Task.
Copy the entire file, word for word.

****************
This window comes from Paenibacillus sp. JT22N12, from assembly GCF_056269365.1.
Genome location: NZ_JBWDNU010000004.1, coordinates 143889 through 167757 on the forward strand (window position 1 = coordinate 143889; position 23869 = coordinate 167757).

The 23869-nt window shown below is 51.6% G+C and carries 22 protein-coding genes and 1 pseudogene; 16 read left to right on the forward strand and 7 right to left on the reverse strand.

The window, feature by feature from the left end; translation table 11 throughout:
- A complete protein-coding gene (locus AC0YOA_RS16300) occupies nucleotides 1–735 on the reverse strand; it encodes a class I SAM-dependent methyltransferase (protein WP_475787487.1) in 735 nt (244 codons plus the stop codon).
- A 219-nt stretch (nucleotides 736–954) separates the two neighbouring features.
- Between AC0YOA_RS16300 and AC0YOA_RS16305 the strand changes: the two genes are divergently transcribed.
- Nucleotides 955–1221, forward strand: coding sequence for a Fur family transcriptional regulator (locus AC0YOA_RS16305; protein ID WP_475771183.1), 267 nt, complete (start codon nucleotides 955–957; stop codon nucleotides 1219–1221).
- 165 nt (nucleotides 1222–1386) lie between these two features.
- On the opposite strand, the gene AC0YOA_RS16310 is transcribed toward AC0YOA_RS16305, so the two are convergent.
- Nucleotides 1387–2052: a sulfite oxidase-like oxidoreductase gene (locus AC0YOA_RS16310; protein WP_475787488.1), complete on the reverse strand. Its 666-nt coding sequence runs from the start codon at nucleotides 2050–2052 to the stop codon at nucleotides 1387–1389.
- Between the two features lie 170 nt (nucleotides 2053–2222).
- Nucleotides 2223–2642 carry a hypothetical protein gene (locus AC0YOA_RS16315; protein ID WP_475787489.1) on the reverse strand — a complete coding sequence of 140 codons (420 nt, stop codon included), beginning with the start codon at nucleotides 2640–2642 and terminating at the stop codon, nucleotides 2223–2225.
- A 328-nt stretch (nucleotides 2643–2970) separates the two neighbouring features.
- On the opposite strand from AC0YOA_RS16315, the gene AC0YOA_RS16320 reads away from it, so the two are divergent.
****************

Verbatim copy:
This window comes from Paenibacillus sp. JT22N12, from assembly GCF_056269365.1.
Genome location: NZ_JBWDNU010000004.1, coordinates 143889 through 167757 on the forward strand (window position 1 = coordinate 143889; position 23869 = coordinate 167757).

The 23869-nt window shown below is 51.6% G+C and carries 22 protein-coding genes and 1 pseudogene; 16 read left to right on the forward strand and 7 right to left on the reverse strand.

The window, feature by feature from the left end; translation table 11 throughout:
- A complete protein-coding gene (locus AC0YOA_RS16300) occupies nucleotides 1–735 on the reverse strand; it encodes a class I SAM-dependent methyltransferase (protein WP_475787487.1) in 735 nt (244 codons plus the stop codon).
- A 219-nt stretch (nucleotides 736–954) separates the two neighbouring features.
- Between AC0YOA_RS16300 and AC0YOA_RS16305 the strand changes: the two genes are divergently transcribed.
- Nucleotides 955–1221, forward strand: coding sequence for a Fur family transcriptional regulator (locus AC0YOA_RS16305; protein ID WP_475771183.1), 267 nt, complete (start codon nucleotides 955–957; stop codon nucleotides 1219–1221).
- 165 nt (nucleotides 1222–1386) lie between these two features.
- On the opposite strand, the gene AC0YOA_RS16310 is transcribed toward AC0YOA_RS16305, so the two are convergent.
- Nucleotides 1387–2052: a sulfite oxidase-like oxidoreductase gene (locus AC0YOA_RS16310; protein WP_475787488.1), complete on the reverse strand. Its 666-nt coding sequence runs from the start codon at nucleotides 2050–2052 to the stop codon at nucleotides 1387–1389.
- Between the two features lie 170 nt (nucleotides 2053–2222).
- Nucleotides 2223–2642 carry a hypothetical protein gene (locus AC0YOA_RS16315; protein ID WP_475787489.1) on the reverse strand — a complete coding sequence of 140 codons (420 nt, stop codon included), beginning with the start codon at nucleotides 2640–2642 and terminating at the stop codon, nucleotides 2223–2225.
- A 328-nt stretch (nucleotides 2643–2970) separates the two neighbouring features.
- On the opposite strand from AC0YOA_RS16315, the gene AC0YOA_RS16320 reads away from it, so the two are divergent.